That day in August, was the worst thing a parent ever has to go through. Watching the nursing staff poke my daughter ten times for unsuccessful attempts at getting an IV in about had me crawling across the crib and jabbing them with the needles a few times myself to see how they enjoyed it. Knowing now that kids with SMA have difficulty finding veins because of their low muscle tone angers me even more that they knew what they were testing for and didn’t take this into consideration to send in their best IV team. The wait for the MRI and lab work was emotionally exhausting. At this point, I had finally agreed to read some of the information out there on SMA. None of it is gentle! It all tells you the worst case scenario! When they brought Kendra back to us coming out of her anesthesia still, we felt helpless. Here we are suppose to be able to comfort our baby and tell her that everything is going to be ok, and all we can think is, it’s not. The neurologist came in with her MRI results and told us everything was negative, meaning we would have to wait to hear from our lab work in a few weeks, but she was basically guaranteeing us a diagnosis of SMA, if not something closely related, which wouldn’t be any better. What an awful feeling as a parent to be wishing that something wrong would have shown a pinched nerve or dislocated disk so that the doctors could do surgery or whatever they had to do to “fix it”. I sat emotionless the entire rest of the day, and probably well into the next week. Denial, probably, but just complete emotional exhaustion realizing that I never knew what the future held, but suddenly I was watching all of these dreams that I never knew existed for my little baby girl slip right out of our hands. A couple weeks later, our results were confirmed, but I was in the first stage of acceptance and realizing that this was going to be our life. Not the perfect life one would dream or imagine having, but the most perfect one we were going to have with our loveable, sweet baby girl.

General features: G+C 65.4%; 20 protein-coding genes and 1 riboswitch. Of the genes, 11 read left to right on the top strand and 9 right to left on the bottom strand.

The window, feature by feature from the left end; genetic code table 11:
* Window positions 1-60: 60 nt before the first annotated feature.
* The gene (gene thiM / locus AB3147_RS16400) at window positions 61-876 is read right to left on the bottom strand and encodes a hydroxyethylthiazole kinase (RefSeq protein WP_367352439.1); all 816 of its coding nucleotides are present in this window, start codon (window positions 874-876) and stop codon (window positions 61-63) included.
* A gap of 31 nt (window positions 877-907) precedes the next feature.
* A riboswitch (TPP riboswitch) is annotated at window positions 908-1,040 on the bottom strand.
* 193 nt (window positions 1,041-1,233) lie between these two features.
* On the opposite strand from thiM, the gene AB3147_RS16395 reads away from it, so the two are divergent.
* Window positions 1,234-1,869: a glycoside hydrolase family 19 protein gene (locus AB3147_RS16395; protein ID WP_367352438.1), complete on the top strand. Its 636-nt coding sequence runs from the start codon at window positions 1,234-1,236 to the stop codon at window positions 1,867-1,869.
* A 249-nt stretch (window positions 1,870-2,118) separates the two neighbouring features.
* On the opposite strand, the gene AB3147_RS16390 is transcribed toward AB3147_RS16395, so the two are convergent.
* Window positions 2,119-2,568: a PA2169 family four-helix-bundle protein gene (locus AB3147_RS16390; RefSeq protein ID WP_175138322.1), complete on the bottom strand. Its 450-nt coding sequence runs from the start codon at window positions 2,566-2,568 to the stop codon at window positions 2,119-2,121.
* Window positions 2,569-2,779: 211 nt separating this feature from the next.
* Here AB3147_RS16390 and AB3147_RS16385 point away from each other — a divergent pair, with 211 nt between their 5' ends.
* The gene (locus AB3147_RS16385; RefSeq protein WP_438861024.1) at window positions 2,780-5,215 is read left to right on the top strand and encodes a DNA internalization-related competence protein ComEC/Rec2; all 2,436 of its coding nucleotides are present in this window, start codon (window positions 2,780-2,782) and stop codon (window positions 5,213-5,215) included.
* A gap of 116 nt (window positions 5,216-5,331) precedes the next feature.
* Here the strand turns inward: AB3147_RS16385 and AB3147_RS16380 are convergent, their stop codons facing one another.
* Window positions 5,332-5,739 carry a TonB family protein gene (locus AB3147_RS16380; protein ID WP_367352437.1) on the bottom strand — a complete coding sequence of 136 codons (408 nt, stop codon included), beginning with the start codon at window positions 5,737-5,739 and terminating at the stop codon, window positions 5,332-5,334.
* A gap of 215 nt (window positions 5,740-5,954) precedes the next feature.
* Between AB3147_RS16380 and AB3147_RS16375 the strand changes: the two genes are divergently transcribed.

The word in town quickly spread, and soon I received a call or message from Katy Pitzen inviting us to get together and talk and meet Avery. Our initial meeting was so overwhelming for what we didn’t know about SMA: the equipment, the scares, the frequent hospital and clinical visits. But, we have found some of the best friends any family could ask for when going through a difficult and trying time. They quickly helped lift our spirits and introduced us to the Gaynor’s and Dr. Kasper’s Gene Therapy Program.
People may say that we are strong, but I tell them that I would not have thought that I could have done it all before knowing what I know now. You do it because you have to in order to keep your daughter alive! You do it because there isn’t anything you wouldn’t do for your child! You do it because it’s what was handed to you, and even in the scariest of times, you will get through it, together, fighting hard to have every dream back that you once thought slipped away!
That is why we are in support of Dr. Kasper’s Gene Therapy Program at OSU/Nationwide Children’s Hospital. It is promising in giving us hope to live out our dreams! We have formed Team Kendra and are participating in our first event at the Madison Marathon on May 29th, 2011, to fundraise for research. We are taking “Every Step Towards A Cure” with Team Kendra. We are making the commitment to see this through to the end of SMA!
~Your SMA Family,
Kristin, Chris, & Kendra Rose Bausch